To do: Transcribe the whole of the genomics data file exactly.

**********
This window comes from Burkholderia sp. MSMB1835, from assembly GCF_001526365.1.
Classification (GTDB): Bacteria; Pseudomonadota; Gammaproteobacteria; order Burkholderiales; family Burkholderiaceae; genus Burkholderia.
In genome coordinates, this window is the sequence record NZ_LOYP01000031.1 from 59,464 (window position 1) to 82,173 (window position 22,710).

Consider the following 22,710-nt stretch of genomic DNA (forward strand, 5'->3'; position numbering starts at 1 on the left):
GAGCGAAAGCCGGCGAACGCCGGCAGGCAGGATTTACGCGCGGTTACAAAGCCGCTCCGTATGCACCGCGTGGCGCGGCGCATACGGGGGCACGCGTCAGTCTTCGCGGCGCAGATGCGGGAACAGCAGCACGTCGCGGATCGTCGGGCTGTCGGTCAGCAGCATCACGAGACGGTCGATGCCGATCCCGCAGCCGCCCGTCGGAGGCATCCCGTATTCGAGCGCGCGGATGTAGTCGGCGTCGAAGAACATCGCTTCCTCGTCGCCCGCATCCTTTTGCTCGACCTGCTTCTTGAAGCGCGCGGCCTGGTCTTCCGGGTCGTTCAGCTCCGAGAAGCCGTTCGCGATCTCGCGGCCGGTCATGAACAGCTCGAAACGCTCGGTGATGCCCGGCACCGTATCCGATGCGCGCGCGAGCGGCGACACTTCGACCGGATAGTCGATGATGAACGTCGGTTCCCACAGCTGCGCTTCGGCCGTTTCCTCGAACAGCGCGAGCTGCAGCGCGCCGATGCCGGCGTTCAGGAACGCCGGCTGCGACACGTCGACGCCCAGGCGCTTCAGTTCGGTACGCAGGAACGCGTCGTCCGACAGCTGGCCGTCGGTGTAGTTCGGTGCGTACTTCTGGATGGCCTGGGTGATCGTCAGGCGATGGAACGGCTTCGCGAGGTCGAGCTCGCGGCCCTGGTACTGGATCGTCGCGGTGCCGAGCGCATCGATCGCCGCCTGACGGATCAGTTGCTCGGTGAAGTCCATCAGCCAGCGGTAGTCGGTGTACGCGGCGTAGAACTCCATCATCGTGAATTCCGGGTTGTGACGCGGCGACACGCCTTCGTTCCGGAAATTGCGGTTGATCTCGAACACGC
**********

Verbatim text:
This window comes from Burkholderia sp. MSMB1835, from assembly GCF_001526365.1.
Classification (GTDB): Bacteria; Pseudomonadota; Gammaproteobacteria; order Burkholderiales; family Burkholderiaceae; genus Burkholderia.
In genome coordinates, this window is the sequence record NZ_LOYP01000031.1 from 59,464 (window position 1) to 82,173 (window position 22,710).

Consider the following 22,710-nt stretch of genomic DNA (forward strand, 5'->3'; position numbering starts at 1 on the left):
GAGCGAAAGCCGGCGAACGCCGGCAGGCAGGATTTACGCGCGGTTACAAAGCCGCTCCGTATGCACCGCGTGGCGCGGCGCATACGGGGGCACGCGTCAGTCTTCGCGGCGCAGATGCGGGAACAGCAGCACGTCGCGGATCGTCGGGCTGTCGGTCAGCAGCATCACGAGACGGTCGATGCCGATCCCGCAGCCGCCCGTCGGAGGCATCCCGTATTCGAGCGCGCGGATGTAGTCGGCGTCGAAGAACATCGCTTCCTCGTCGCCCGCATCCTTTTGCTCGACCTGCTTCTTGAAGCGCGCGGCCTGGTCTTCCGGGTCGTTCAGCTCCGAGAAGCCGTTCGCGATCTCGCGGCCGGTCATGAACAGCTCGAAACGCTCGGTGATGCCCGGCACCGTATCCGATGCGCGCGCGAGCGGCGACACTTCGACCGGATAGTCGATGATGAACGTCGGTTCCCACAGCTGCGCTTCGGCCGTTTCCTCGAACAGCGCGAGCTGCAGCGCGCCGATGCCGGCGTTCAGGAACGCCGGCTGCGACACGTCGACGCCCAGGCGCTTCAGTTCGGTACGCAGGAACGCGTCGTCCGACAGCTGGCCGTCGGTGTAGTTCGGTGCGTACTTCTGGATGGCCTGGGTGATCGTCAGGCGATGGAACGGCTTCGCGAGGTCGAGCTCGCGGCCCTGGTACTGGATCGTCGCGGTGCCGAGCGCATCGATCGCCGCCTGACGGATCAGTTGCTCGGTGAAGTCCATCAGCCAGCGGTAGTCGGTGTACGCGGCGTAGAACTCCATCATCGTGAATTCCGGGTTGTGACGCGGCGACACGCCTTCGTTCCGGAAATTGCGGTTGATCTCGAACACGC